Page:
• Washing experiments in a WD using Crile clamps (haemostatic forceps). The hinges of these instruments were soiled with coagulating sheep blood traced with the short-lived radioisotope Technetium 90. Analysis was accomplished by measuring residual radioactivity after the cleaning process.

The results of all three test methods were comparable:

  • The alkaline detergent deconex 28 ALKA ONE with a working solution pH of around 11 provided the best cleaning results when the temperature plateau of the cleaning step was set at 90 degrees C.
  •  
  • Processes with a 70 degrees C temperature plateau provided inferior results and even worse results for processes with 55 degrees C. This means that these two cleaning processes (see Figure 1) did not reach the full potential of the detergent.

In addition to the performance of alkaline cleaning processes, Rosenberg also studied a two-component cleaning system in the neutral pH-range with the same test methods (see Figure 2a and 2b).

This detergent consisting of two components, a base detergent, deconex TWIN BASIC, and a enzyme preparation, deconex TWIN ZYME, demonstrated a cleaning performance similar to a 90 degree C alkaline process. The temperature plateau of this new enzymatic, two-component process, however, was only at 55 degrees C. This test required a double injection system for detergents which allows injecting two detergents during the same wash cycle.

Rosenberg also studied the effect of the same detergents on the infectious prion proteins. The experimental approach was twofold. First, different concentrations of detergent at different temperatures (in vitro suspension assay) were left to act on the prions in a brain extract of test animal infected with Scrapie 263K. The second consisted of stainless steel wires, contaminated with infectious brain extract, that were subjected to a decontamination process resembling cleaning conditions in a washer-disinfector.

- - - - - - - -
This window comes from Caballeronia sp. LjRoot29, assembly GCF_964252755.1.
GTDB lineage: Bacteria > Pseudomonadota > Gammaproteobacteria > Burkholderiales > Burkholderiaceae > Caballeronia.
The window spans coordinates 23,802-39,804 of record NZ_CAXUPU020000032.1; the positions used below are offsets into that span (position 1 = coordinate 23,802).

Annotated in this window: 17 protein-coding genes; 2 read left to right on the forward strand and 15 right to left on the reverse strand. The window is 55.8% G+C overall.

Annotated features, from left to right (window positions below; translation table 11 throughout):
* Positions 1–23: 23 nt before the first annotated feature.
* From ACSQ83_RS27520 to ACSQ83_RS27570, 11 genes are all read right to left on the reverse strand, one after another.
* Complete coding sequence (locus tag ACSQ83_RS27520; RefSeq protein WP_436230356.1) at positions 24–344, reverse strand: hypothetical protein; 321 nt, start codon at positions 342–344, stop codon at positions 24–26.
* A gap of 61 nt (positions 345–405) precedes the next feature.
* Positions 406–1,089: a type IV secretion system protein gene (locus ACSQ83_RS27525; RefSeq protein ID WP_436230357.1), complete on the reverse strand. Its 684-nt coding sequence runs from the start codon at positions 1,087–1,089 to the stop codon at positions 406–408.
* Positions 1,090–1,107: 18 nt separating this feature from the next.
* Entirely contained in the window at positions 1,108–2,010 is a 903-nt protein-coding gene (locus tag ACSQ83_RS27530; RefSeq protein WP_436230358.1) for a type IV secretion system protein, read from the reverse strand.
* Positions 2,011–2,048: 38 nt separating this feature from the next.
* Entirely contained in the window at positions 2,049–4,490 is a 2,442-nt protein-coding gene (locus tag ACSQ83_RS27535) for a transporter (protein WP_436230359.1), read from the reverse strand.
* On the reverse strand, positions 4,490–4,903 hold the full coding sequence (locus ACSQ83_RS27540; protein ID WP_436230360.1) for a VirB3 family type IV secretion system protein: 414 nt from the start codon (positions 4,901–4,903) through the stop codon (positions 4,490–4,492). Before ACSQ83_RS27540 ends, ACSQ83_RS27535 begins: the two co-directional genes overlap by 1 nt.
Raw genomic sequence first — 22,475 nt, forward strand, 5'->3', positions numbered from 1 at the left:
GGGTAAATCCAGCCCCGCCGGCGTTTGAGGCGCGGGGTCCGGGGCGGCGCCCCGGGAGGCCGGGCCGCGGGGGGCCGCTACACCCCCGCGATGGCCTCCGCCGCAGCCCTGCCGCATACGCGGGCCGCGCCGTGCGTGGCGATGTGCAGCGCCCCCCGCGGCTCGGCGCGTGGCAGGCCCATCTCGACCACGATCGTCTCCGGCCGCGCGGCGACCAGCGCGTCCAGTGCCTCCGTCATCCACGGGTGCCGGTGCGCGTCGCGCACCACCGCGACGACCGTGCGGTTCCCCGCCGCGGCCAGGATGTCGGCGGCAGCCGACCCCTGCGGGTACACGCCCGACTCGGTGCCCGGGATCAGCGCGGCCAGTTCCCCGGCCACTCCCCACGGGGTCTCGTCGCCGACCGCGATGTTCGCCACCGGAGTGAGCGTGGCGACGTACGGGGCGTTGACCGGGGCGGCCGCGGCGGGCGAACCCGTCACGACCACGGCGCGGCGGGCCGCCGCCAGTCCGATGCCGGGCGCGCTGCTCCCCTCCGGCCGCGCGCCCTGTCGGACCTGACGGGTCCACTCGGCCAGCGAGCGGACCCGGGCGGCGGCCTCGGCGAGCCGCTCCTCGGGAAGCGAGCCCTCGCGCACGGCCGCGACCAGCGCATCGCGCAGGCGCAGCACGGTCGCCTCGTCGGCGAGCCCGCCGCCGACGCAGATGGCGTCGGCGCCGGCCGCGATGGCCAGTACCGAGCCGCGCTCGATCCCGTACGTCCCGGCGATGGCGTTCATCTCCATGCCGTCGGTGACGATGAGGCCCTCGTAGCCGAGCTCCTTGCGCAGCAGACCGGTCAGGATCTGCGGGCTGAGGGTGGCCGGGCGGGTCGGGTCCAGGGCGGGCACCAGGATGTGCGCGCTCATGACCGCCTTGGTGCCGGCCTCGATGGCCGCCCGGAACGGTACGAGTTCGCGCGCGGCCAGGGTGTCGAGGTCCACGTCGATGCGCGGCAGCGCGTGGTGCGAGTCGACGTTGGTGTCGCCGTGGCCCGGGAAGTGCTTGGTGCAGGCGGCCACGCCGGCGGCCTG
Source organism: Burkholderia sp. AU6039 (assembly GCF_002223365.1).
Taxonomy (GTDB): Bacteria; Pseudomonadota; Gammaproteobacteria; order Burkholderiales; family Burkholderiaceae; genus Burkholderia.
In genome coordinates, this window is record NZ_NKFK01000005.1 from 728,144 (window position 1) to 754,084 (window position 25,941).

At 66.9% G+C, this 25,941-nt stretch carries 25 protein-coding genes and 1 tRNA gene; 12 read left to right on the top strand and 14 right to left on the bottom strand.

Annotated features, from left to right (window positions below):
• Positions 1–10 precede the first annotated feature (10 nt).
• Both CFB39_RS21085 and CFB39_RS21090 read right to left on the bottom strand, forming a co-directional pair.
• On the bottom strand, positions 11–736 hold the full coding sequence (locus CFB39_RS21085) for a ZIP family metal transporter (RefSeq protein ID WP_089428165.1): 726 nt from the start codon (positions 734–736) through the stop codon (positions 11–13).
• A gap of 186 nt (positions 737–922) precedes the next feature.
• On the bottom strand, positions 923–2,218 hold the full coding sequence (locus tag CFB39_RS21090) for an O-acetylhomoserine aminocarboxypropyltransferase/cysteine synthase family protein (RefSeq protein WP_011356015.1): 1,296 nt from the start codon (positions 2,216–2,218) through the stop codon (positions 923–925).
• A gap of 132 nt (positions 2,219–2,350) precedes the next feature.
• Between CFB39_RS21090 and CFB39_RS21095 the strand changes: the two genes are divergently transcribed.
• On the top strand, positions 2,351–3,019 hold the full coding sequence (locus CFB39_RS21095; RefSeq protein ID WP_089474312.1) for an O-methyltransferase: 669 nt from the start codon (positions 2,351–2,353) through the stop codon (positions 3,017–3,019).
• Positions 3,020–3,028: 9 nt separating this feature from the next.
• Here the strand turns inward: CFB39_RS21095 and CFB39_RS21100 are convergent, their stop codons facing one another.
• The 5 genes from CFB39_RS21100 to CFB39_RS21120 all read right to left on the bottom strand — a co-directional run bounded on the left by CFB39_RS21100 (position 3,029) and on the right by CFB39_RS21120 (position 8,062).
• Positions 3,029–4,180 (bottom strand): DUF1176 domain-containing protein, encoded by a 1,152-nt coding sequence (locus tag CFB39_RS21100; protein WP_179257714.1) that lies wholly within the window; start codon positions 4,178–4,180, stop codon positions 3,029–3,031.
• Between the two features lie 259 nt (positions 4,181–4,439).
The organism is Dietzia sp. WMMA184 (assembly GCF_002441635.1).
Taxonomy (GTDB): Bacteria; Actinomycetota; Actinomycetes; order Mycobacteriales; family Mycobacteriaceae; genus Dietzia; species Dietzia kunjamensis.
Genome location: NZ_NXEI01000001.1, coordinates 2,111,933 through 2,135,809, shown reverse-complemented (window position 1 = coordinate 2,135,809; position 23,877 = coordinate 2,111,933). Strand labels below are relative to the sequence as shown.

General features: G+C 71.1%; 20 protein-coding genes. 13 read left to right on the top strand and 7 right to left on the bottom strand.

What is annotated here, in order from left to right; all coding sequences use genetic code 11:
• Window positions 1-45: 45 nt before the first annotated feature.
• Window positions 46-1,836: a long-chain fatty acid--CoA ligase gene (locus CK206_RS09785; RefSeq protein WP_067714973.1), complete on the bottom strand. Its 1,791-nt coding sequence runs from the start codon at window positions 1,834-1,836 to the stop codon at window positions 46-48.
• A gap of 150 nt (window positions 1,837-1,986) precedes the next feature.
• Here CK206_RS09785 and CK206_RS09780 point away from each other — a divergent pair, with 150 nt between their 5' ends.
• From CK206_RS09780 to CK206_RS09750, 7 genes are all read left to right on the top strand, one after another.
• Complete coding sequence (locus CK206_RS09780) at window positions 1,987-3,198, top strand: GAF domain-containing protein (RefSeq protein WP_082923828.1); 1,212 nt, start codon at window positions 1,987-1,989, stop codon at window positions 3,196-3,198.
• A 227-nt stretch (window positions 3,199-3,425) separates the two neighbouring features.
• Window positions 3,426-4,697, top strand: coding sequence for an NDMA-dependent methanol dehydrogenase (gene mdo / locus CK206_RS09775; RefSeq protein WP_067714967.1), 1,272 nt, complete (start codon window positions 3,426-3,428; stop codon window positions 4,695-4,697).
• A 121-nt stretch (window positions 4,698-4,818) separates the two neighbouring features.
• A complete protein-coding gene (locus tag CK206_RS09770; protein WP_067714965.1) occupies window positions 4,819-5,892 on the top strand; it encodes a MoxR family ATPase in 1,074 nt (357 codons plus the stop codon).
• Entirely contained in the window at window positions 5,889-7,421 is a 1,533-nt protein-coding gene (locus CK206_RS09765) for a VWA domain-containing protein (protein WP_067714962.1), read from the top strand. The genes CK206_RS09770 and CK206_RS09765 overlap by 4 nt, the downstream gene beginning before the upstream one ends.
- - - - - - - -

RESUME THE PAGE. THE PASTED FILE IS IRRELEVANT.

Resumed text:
In case of the in vitro suspension assay, the effect of detergent treatment was assessed by the proteinase K/Western Blot method (see Figure 3). The extracts thus treated were separated on an acrylamide gel after undergoing no further treatment () and after additional treatment with proteinase K (+). Western blot was then performed for immunological detection of prion protein (black bands).

This method showed that the infectious prion protein (PrPSc) resistant to proteinase K (PK) while the cellular (non-infectious) prion protein (PrPC) is degraded by PK. In a treatment (e.g., with detergent) the structure of PrPSc is being altered in such a way that the molecule becomes sensitive to PK, the modified or destabilized prion protein is no longer infectious. In brief, the in vitro suspension assay looks at PK-sensitivity of prion protein in detergent-treated infectious brain homogenates.

The following are the results of the in vitro experiments:

Treatment of the brain extract with the alkaline detergent deconex 28 ALKA ONE either at 0.5 percent (pH 11.1)/10 minutes/70 degrees C or at 1.0 percent (pH 11.5)/10 minutes/ 55 degrees C rendered the infectious PrPSc sensitive to proteinase K.